Explore Shanghai MetroThe metro is easy to navigate but this app gives you a useful overview of the whole system and allows you to plan journeys in a more efficient manner.
Bon App!The dining experience discover app of choice, Bon App is dedicated to searching, sharing, rating, and reviewing local restaurants and bars in English.
Baidu MapsUnless you install a VPN on your phone, Google Maps will not be available, so Baidu Maps is a useful alternative for fast and accurate city street navigation.
PlecoA must for those learning Mandarin, Pleco is a free dictionary app that offers paid add-ons like flash cards, a document reader, and live camera-based Chinese character recognition.

 “Must Have” Apps

When you’re arriving at Shanghai as our new AuPair, we want to make you feel as welcome as possible in your new home. To that end, we’ve designed a brief guide to help you settle into Shanghai and make the most of what this amazing city has to offer.

With a subtropical maritime monsoon climate, Shanghai enjoys four distinct seasons. Its spring and autumn are relatively short compared with summer and winter. The average annual temperature is 16°C (61°F). Shanghai starts the year shivering in midwinter, when temperatures can drop below freezing and the vistas are grey and misty. Spring brings warmth; April to mid-May is probably one of the best times to visit Shanghai, along with autumn (late September to mid-November). In summer the hot and humid weather makes conditions outside uncomfortable, with temperatures sometimes as high as 40°C (104°F) in July and August.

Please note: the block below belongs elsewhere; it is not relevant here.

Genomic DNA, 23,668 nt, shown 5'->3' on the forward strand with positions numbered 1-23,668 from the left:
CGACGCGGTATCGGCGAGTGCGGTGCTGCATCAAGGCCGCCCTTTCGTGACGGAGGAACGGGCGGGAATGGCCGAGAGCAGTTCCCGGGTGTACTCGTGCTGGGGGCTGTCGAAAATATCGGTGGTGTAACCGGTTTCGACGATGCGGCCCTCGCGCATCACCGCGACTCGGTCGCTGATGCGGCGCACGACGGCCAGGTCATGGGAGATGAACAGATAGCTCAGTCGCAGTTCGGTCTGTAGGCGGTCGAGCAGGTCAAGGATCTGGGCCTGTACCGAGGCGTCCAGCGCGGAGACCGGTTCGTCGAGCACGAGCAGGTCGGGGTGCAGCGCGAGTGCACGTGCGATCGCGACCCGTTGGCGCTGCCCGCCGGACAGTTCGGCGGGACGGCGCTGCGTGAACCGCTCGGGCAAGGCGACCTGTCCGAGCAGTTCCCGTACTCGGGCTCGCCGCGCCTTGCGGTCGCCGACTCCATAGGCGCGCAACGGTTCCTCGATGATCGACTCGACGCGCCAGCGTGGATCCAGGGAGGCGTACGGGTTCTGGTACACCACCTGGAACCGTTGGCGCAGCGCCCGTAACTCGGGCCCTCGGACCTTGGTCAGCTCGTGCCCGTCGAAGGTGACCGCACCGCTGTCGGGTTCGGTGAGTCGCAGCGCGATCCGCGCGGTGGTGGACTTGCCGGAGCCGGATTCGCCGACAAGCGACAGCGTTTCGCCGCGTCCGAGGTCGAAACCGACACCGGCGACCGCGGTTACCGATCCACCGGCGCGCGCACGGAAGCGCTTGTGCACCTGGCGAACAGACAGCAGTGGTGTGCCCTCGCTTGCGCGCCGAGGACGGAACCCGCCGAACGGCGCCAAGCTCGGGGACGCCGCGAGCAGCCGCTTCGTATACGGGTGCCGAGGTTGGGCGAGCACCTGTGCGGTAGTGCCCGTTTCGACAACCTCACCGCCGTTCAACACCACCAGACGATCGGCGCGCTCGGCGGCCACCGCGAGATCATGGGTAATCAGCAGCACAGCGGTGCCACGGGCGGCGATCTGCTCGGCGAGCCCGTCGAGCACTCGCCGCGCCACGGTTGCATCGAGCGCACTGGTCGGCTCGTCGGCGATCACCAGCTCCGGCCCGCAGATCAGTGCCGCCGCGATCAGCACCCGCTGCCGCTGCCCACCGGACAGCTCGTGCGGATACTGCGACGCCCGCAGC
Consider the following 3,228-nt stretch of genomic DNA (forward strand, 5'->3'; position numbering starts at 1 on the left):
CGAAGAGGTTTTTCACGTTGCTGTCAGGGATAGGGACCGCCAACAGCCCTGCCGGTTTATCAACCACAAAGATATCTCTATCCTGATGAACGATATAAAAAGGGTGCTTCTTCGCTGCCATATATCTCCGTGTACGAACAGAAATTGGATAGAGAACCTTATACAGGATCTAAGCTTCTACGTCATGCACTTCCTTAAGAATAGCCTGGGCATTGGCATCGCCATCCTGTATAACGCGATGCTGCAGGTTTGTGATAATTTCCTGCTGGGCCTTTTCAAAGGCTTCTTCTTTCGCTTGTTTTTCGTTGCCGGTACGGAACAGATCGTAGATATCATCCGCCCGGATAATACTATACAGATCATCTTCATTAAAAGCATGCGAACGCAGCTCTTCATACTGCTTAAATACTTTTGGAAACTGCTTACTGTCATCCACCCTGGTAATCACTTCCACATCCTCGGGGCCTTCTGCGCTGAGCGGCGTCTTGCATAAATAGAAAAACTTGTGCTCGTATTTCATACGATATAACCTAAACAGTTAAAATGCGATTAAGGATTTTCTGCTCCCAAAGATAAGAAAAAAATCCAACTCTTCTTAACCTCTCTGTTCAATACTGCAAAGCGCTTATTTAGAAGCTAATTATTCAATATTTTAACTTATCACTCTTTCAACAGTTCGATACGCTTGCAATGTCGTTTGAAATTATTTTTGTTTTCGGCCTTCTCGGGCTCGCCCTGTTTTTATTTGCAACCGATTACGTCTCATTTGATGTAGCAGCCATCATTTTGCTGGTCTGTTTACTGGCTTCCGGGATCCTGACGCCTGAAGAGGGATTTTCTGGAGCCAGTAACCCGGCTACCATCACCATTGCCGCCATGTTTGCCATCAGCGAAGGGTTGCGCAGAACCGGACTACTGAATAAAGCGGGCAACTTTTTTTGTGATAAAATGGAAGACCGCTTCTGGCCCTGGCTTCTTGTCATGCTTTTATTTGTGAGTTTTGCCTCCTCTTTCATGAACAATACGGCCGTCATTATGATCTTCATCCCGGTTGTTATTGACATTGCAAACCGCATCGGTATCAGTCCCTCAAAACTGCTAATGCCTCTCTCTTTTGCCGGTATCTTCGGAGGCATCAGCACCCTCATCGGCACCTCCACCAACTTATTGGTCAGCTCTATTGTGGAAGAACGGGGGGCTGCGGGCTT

The Weather

Something for Everyone

LaowaiAfter moving to Shanghai, you’ll quickly hear the word “laowai” being used by locals. “Lao” means old or wise, in a respectful context, while “wai” means outside. Together, the term is purely a label that many Chinese people use for any white person they see. While it might seem slightly odd at first to be labelled as such, it’s important to be aware that absolutely no offence is meant by the term, and it is simply part of living in a country which has only very recently opened to non-Chinese people.

Children: Chinese people love children, and will often react very warmly towards them, even to the point of picking up young children and touching older ones. For some Chinese people, Western children, especially if they are fair-haired, are an unusual sight, so they may attract a lot of attention. This phenomenon is much more common in the countryside than in the city. Do not be alarmed – it is not threatening, and is well intentioned.